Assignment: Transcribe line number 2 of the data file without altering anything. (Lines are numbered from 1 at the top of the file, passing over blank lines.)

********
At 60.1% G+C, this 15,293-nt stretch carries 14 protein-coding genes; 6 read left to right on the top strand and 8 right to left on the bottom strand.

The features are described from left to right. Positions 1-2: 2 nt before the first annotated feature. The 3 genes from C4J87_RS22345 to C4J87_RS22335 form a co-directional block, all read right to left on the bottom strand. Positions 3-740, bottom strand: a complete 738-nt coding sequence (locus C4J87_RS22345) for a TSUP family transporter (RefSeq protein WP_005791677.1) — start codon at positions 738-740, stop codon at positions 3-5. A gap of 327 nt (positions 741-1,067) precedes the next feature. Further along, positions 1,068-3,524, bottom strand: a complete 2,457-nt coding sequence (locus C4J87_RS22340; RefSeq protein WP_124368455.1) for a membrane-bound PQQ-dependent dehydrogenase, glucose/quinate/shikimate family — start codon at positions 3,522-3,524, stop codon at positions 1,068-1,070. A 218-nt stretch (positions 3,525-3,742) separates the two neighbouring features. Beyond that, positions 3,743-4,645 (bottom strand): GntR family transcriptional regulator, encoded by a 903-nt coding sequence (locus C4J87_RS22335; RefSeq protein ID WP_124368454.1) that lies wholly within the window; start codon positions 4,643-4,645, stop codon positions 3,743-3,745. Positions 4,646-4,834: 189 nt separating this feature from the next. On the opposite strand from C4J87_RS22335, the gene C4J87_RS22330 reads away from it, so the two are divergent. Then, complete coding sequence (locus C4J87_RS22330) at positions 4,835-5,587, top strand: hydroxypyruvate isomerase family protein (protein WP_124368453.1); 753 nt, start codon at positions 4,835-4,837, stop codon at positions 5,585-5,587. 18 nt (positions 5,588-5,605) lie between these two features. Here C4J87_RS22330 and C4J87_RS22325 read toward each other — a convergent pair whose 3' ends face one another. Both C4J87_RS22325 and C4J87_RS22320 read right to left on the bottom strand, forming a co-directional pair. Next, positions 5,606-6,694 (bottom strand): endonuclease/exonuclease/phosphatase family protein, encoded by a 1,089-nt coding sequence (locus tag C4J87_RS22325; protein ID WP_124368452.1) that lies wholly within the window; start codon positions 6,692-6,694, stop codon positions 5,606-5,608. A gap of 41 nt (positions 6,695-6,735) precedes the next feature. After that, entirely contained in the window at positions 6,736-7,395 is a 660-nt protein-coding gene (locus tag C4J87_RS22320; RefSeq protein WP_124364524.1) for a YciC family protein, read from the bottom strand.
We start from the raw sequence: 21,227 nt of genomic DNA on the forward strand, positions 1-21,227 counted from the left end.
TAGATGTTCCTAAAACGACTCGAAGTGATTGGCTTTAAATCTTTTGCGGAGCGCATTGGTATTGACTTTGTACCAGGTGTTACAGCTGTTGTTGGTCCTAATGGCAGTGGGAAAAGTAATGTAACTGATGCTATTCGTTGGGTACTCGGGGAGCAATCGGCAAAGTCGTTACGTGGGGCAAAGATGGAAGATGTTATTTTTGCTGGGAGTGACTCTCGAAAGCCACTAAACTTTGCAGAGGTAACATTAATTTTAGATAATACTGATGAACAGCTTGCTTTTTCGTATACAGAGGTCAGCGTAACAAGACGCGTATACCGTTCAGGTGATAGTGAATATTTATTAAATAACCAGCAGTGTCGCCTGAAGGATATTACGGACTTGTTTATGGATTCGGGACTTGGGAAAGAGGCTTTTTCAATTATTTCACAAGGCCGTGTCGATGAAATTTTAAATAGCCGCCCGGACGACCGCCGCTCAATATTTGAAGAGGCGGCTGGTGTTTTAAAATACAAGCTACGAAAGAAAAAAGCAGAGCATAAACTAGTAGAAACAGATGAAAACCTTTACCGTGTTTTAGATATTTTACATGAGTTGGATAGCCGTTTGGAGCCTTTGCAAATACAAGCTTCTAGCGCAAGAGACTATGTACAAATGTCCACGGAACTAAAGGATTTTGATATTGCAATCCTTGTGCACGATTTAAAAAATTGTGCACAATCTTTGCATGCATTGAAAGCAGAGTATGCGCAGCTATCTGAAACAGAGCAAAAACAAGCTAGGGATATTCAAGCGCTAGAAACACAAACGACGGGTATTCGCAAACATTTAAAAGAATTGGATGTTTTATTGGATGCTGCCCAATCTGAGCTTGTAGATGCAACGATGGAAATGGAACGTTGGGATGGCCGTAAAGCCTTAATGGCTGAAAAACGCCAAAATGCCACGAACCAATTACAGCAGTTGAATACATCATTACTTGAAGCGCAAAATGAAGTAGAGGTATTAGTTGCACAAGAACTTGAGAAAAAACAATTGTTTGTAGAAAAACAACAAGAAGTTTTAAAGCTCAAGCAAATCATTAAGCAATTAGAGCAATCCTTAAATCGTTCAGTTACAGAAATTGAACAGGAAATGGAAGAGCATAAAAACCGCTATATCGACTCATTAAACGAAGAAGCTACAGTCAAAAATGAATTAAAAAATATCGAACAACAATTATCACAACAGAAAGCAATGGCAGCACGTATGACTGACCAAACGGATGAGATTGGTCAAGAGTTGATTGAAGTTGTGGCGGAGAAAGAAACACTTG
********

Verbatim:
The features are described from left to right. Positions 1-2: 2 nt before the first annotated feature. The 3 genes from C4J87_RS22345 to C4J87_RS22335 form a co-directional block, all read right to left on the bottom strand. Positions 3-740, bottom strand: a complete 738-nt coding sequence (locus C4J87_RS22345) for a TSUP family transporter (RefSeq protein WP_005791677.1) — start codon at positions 738-740, stop codon at positions 3-5. A gap of 327 nt (positions 741-1,067) precedes the next feature. Further along, positions 1,068-3,524, bottom strand: a complete 2,457-nt coding sequence (locus C4J87_RS22340; RefSeq protein WP_124368455.1) for a membrane-bound PQQ-dependent dehydrogenase, glucose/quinate/shikimate family — start codon at positions 3,522-3,524, stop codon at positions 1,068-1,070. A 218-nt stretch (positions 3,525-3,742) separates the two neighbouring features. Beyond that, positions 3,743-4,645 (bottom strand): GntR family transcriptional regulator, encoded by a 903-nt coding sequence (locus C4J87_RS22335; RefSeq protein ID WP_124368454.1) that lies wholly within the window; start codon positions 4,643-4,645, stop codon positions 3,743-3,745. Positions 4,646-4,834: 189 nt separating this feature from the next. On the opposite strand from C4J87_RS22335, the gene C4J87_RS22330 reads away from it, so the two are divergent. Then, complete coding sequence (locus C4J87_RS22330) at positions 4,835-5,587, top strand: hydroxypyruvate isomerase family protein (protein WP_124368453.1); 753 nt, start codon at positions 4,835-4,837, stop codon at positions 5,585-5,587. 18 nt (positions 5,588-5,605) lie between these two features. Here C4J87_RS22330 and C4J87_RS22325 read toward each other — a convergent pair whose 3' ends face one another. Both C4J87_RS22325 and C4J87_RS22320 read right to left on the bottom strand, forming a co-directional pair. Next, positions 5,606-6,694 (bottom strand): endonuclease/exonuclease/phosphatase family protein, encoded by a 1,089-nt coding sequence (locus tag C4J87_RS22325; protein ID WP_124368452.1) that lies wholly within the window; start codon positions 6,692-6,694, stop codon positions 5,606-5,608. A gap of 41 nt (positions 6,695-6,735) precedes the next feature. After that, entirely contained in the window at positions 6,736-7,395 is a 660-nt protein-coding gene (locus tag C4J87_RS22320; RefSeq protein WP_124364524.1) for a YciC family protein, read from the bottom strand.